Member Monday: Harriet Shenkman

shenkmanHarriet Shenkman, Ph.D. is a Professor Emerita at City University of New York.  She serves on the Advisory Board of the Women’s National Book Association, NYC.  She was awarded second place in poetry in the Women’s National Book Association National Writing Contest, 2013.  She is proud to serve as Poet-in-Residence at Boomer Cafe and to have a poetry page on Verse Wrights.  Her poems have been published in a number of publications and she is working on a poetry collection, Sweet and Sour Soup.  She is also completing a novel entitled The Camel Tamer.  She lives in New York with her husband Jerry and they have three children.

How long have you been a member of the WNBA-NYC? How did you get involved with the organization?

I have been in the New York chapter of WNBA for several years.  Last year I became the Academic Liaison on the Board.  This was a suitable position as I am Professor Emerita at CUNY and was director of a literary arts center within my college.  I am excited about our new partnership with the NYU Creative Writing Program and we hope to launch our first joint event in March of 2014.

Congratulations on “Mirror, Mirror” placing in the First Annual WNBA Writing Contest! What was the experience like? Will you enter next year’s contest?

It is an honor to win a national award.  It’s very useful in building credibility as a serious writer. I am thrilled to have also just won second place in the 2013 Women Who Write contest for my poem “The Possibility of Teetering.”  It will appear in Calliope 2013: the 20th Anthology. I will also have the opportunity to read it in Louisville, Kentucky at their annual conference.

Where can our members find your other published works?

My latest poem “Fourth Date” will be published in August at Boomer Cafe. Previous poems have been published at When Women Waken, Verse Wrights, Jewish Mag, Jewish Renaissance Magazine, and The WNBA Bookwoman Anthology.  And forthcoming are poems in Third Wednesday, a quarterly journal of poetry, prose and art, and Jewish Currents, a quarterly journal.
Is your background in poetry, or have you written in other genres?

My background is not poetry.  I have written over thirty academic articles and my creative writing began with novel writing.  However, I find satisfaction in the briefer form of poetry to express what I want to say.  You work at getting at the essence of things

From where do you draw inspiration for your writing?

For my poetry, I may start with an image or an experience that is startling or exceptional in some way.  And then I explore it, what it means, and how to capture its essence in words. For my novel, I have characters in my head that I want to see interacting in a challenging context. I am also passionate about situations in the world I want to reveal and explore.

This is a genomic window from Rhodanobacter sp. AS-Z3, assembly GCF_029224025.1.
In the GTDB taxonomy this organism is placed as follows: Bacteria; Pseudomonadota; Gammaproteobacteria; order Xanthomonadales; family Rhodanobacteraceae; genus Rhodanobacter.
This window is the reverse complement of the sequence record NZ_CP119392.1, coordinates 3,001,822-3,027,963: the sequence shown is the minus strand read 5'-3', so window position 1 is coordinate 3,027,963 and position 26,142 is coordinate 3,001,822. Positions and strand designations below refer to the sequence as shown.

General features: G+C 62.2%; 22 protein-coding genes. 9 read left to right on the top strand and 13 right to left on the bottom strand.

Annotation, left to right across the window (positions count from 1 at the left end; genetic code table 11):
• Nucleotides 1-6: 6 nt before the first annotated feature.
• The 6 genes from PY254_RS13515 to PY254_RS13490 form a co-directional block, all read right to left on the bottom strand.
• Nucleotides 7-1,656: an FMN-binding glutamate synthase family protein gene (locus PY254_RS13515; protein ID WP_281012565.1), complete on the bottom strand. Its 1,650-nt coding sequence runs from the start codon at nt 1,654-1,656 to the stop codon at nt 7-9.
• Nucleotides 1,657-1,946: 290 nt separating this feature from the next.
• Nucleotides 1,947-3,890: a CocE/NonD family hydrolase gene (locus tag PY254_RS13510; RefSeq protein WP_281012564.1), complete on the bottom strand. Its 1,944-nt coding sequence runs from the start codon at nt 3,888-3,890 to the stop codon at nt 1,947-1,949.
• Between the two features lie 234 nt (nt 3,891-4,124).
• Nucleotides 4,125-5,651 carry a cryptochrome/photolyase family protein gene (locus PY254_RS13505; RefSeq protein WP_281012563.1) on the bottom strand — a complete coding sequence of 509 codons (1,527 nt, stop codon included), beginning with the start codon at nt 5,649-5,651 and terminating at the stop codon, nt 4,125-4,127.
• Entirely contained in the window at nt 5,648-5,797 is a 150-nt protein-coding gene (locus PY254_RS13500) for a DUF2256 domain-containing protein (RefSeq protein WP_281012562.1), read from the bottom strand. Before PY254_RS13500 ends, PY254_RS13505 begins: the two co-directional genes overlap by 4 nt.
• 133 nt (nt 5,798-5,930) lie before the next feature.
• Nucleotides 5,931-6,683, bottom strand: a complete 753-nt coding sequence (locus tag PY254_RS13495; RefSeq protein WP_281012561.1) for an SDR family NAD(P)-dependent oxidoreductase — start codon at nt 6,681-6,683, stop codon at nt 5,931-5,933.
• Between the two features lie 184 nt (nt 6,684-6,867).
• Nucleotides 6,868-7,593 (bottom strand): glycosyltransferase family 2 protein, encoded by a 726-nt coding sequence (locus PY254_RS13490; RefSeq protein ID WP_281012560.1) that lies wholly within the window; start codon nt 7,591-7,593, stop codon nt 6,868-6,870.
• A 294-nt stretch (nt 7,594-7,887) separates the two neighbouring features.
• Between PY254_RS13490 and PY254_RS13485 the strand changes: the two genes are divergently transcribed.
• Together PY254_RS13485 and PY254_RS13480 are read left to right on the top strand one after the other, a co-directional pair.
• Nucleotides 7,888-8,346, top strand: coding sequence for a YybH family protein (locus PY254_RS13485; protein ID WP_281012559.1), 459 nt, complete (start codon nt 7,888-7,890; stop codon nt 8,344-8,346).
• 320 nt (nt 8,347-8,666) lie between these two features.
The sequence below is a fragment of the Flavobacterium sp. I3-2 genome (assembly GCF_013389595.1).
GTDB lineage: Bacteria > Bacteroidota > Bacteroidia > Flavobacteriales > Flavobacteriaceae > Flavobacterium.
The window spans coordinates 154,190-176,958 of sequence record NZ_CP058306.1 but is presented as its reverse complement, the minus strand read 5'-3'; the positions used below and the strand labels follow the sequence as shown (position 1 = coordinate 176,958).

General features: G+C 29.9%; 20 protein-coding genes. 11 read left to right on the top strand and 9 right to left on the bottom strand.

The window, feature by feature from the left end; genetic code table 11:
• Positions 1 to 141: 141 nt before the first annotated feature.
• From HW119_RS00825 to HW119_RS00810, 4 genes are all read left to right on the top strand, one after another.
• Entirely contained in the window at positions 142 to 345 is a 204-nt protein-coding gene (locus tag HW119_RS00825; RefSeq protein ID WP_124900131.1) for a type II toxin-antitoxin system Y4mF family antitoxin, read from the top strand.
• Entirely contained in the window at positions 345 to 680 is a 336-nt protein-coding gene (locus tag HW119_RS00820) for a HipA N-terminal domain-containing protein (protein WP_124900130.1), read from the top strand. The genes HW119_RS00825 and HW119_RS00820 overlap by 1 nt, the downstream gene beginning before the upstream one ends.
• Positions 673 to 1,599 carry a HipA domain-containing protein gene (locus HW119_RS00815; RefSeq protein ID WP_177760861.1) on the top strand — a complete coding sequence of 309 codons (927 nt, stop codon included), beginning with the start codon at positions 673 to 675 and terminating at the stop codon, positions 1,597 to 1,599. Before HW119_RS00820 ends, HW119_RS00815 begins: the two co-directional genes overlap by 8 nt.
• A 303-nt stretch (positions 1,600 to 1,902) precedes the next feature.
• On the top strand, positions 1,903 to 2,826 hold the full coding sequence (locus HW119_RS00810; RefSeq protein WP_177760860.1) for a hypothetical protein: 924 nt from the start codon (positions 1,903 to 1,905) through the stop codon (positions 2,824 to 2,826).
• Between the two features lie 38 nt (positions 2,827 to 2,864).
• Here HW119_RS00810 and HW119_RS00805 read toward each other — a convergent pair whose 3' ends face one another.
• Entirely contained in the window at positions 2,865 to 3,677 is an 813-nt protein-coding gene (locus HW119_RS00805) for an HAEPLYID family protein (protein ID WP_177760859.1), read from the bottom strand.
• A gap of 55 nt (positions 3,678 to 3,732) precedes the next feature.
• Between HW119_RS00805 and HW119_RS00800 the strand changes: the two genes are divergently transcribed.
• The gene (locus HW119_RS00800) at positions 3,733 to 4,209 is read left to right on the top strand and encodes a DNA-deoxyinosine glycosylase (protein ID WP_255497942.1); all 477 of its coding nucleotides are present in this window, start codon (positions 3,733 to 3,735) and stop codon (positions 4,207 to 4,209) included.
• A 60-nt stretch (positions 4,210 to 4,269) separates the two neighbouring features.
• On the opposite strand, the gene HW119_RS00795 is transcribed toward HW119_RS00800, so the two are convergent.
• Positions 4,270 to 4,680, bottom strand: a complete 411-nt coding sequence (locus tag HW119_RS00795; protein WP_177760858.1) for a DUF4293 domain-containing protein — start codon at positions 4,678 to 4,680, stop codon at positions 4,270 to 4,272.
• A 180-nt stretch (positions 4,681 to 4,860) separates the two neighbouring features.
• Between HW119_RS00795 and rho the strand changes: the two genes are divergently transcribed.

How different is the publishing process for poetry? More or less difficult?

Publishing poetry in the mainstream press is difficult. Agents and editors are more interested in novels and nonfiction.  But my poetry is very accessible and I hold the position of Poet-in-Residence at Boomer Cafe.   I want to put together a collection of verse called Sweet and Sour Soup for the Over Fifty Soul.  There is a huge market for readers in the baby boomer generation and older that has not be tapped.

Do you have any projects currently in the works?

I also have a novel in the works called The Camel Tamer.  I am working on revisions.  You could say it is a hunt for a terrorist narrative within a coming of age story.  I am striving for a tragic/comic effect and my two main characters, a hardened Mossad agent and an innocent American kid, are polar opposites.  Most of the story takes place in Jerusalem and other places in Israel.

What’s your favorite word and why?

I do not have a favorite word.  I love to put words together into unique constellations that convey feelings and meaning.  One reader of my poetry said it is provocative without being sentimental.  I like that description.

What are you currently reading? Any great recommendations for our members?

I am reading Ruth Ozeki’s new novel, A Tale for the Time Being, and I am looking forward to hearing her in conversation with Carole DeSanti at the WNBA event in September.  I love the new novel by A.M. Homes, May We Be Forgiven. She is a master at combining darkness and wit.  She won the Women’s Prize for Fiction over several respected women authors.  I would recommend both books.

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